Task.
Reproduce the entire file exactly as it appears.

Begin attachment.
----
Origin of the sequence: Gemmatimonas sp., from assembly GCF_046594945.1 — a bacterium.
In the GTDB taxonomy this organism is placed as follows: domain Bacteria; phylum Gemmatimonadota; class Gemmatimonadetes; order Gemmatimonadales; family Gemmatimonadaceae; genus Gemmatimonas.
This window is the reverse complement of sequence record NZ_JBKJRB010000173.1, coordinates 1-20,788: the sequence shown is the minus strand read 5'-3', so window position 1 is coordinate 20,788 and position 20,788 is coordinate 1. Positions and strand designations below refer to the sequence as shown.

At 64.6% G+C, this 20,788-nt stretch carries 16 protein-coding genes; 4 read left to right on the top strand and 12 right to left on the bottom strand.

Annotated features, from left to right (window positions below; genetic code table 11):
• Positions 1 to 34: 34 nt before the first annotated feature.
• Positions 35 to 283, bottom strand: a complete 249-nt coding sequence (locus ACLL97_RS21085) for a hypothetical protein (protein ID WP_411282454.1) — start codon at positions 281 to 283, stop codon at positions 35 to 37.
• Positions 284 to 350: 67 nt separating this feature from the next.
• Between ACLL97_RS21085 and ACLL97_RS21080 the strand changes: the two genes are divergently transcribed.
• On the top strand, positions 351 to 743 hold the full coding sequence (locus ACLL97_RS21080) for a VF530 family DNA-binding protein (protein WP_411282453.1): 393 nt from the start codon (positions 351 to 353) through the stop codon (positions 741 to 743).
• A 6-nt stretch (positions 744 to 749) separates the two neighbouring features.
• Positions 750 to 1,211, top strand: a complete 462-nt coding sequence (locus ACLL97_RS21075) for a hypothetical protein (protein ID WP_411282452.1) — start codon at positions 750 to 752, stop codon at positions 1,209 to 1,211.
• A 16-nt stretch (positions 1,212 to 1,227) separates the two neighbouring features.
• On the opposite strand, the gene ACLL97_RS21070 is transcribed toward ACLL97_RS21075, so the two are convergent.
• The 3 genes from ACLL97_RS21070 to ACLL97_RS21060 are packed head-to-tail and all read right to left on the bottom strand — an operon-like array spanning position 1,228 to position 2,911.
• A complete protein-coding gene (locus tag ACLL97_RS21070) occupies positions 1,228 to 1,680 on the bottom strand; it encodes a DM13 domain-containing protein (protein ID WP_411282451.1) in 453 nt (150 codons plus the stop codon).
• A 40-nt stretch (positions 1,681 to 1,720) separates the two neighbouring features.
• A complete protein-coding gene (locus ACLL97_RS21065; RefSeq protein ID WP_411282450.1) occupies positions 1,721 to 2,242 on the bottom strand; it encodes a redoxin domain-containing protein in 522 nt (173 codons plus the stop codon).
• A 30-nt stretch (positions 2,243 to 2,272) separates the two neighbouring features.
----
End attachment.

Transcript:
Origin of the sequence: Gemmatimonas sp., from assembly GCF_046594945.1 — a bacterium.
In the GTDB taxonomy this organism is placed as follows: domain Bacteria; phylum Gemmatimonadota; class Gemmatimonadetes; order Gemmatimonadales; family Gemmatimonadaceae; genus Gemmatimonas.
This window is the reverse complement of sequence record NZ_JBKJRB010000173.1, coordinates 1-20,788: the sequence shown is the minus strand read 5'-3', so window position 1 is coordinate 20,788 and position 20,788 is coordinate 1. Positions and strand designations below refer to the sequence as shown.

At 64.6% G+C, this 20,788-nt stretch carries 16 protein-coding genes; 4 read left to right on the top strand and 12 right to left on the bottom strand.

Annotated features, from left to right (window positions below; genetic code table 11):
• Positions 1 to 34: 34 nt before the first annotated feature.
• Positions 35 to 283, bottom strand: a complete 249-nt coding sequence (locus ACLL97_RS21085) for a hypothetical protein (protein ID WP_411282454.1) — start codon at positions 281 to 283, stop codon at positions 35 to 37.
• Positions 284 to 350: 67 nt separating this feature from the next.
• Between ACLL97_RS21085 and ACLL97_RS21080 the strand changes: the two genes are divergently transcribed.
• On the top strand, positions 351 to 743 hold the full coding sequence (locus ACLL97_RS21080) for a VF530 family DNA-binding protein (protein WP_411282453.1): 393 nt from the start codon (positions 351 to 353) through the stop codon (positions 741 to 743).
• A 6-nt stretch (positions 744 to 749) separates the two neighbouring features.
• Positions 750 to 1,211, top strand: a complete 462-nt coding sequence (locus ACLL97_RS21075) for a hypothetical protein (protein ID WP_411282452.1) — start codon at positions 750 to 752, stop codon at positions 1,209 to 1,211.
• A 16-nt stretch (positions 1,212 to 1,227) separates the two neighbouring features.
• On the opposite strand, the gene ACLL97_RS21070 is transcribed toward ACLL97_RS21075, so the two are convergent.
• The 3 genes from ACLL97_RS21070 to ACLL97_RS21060 are packed head-to-tail and all read right to left on the bottom strand — an operon-like array spanning position 1,228 to position 2,911.
• A complete protein-coding gene (locus tag ACLL97_RS21070) occupies positions 1,228 to 1,680 on the bottom strand; it encodes a DM13 domain-containing protein (protein ID WP_411282451.1) in 453 nt (150 codons plus the stop codon).
• A 40-nt stretch (positions 1,681 to 1,720) separates the two neighbouring features.
• A complete protein-coding gene (locus ACLL97_RS21065; RefSeq protein ID WP_411282450.1) occupies positions 1,721 to 2,242 on the bottom strand; it encodes a redoxin domain-containing protein in 522 nt (173 codons plus the stop codon).
• A 30-nt stretch (positions 2,243 to 2,272) separates the two neighbouring features.